San Romedio is a journey through time, that you can make in both directions, perhaps seeing something different each time.

 

To reach San Romedio in Val di Non:
from Sanzeno‘s square where you can see Casa de Gentili, you have to turn right, take the paved road, continue through the apple fields and then in a tight canyon where you’ll find Rio San Romedio, after about 3 km you’ll arrive at the sanctuary’s parking lot.

In summertime a bus brings the guests from just outside the town of Sanzeno to the parking lot, where you can walk to the sanctuary.

There is also the possibility to walk the path of forre di San Romedio, a path cliff-sided on the canyon and it’s built on a former aqueduct made at the half of 1800 to bring water.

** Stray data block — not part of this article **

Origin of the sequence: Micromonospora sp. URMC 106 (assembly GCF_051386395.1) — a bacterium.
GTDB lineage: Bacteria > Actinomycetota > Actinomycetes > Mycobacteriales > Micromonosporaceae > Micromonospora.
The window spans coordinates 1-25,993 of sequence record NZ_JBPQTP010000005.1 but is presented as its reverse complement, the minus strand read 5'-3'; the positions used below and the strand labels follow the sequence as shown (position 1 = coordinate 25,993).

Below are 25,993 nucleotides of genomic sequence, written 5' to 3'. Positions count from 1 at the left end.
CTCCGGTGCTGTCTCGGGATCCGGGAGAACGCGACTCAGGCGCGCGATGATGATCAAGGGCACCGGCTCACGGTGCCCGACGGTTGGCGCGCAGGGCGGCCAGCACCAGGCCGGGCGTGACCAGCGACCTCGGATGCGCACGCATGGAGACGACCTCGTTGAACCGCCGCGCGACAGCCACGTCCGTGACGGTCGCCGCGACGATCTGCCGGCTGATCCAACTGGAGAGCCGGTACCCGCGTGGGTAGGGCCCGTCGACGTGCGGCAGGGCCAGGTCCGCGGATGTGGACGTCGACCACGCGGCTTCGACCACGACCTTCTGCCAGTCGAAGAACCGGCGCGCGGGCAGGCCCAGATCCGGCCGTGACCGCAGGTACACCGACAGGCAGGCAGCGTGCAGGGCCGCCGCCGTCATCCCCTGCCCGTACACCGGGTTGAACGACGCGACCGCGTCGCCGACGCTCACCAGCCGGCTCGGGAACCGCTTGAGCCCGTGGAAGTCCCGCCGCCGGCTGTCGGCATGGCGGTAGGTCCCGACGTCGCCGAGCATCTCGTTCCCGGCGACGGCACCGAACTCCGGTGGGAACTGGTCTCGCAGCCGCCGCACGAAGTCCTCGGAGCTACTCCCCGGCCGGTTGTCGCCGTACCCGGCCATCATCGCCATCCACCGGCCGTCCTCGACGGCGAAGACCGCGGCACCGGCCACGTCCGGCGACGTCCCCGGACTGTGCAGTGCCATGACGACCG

Credits: for cover image Sara Manella, for the first image of the text Sara Filippi, for the second image of the text Valentina Martini, for the third image of the text Luigi Sandri.

 

This article is translated by

valentina-bonvini-ilovevaldinonValentina Bonvini 

Intrigued by the world and by its stories, I’m passionate about foreign languages and forgotten traditions. I love the mountain and I spend my days dreaming about the snow and far away countries.

Incuriosita dal mondo e dalle sue storie, mi appassionano le lingue straniere e le tradizioni dimenticate. Adoro la montagna e passo il tempo a sognare la neve e i paesi lontani.

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Sara Filippi

Sara Filippi

Storica dell'Arte e anche architetto, mi piace il web, mi piacciono le strategie, i contenuti e la comunicazione. Faccio questo. L'idea mi fulmina nel sonno. Dormo poco, ma trovo soluzioni.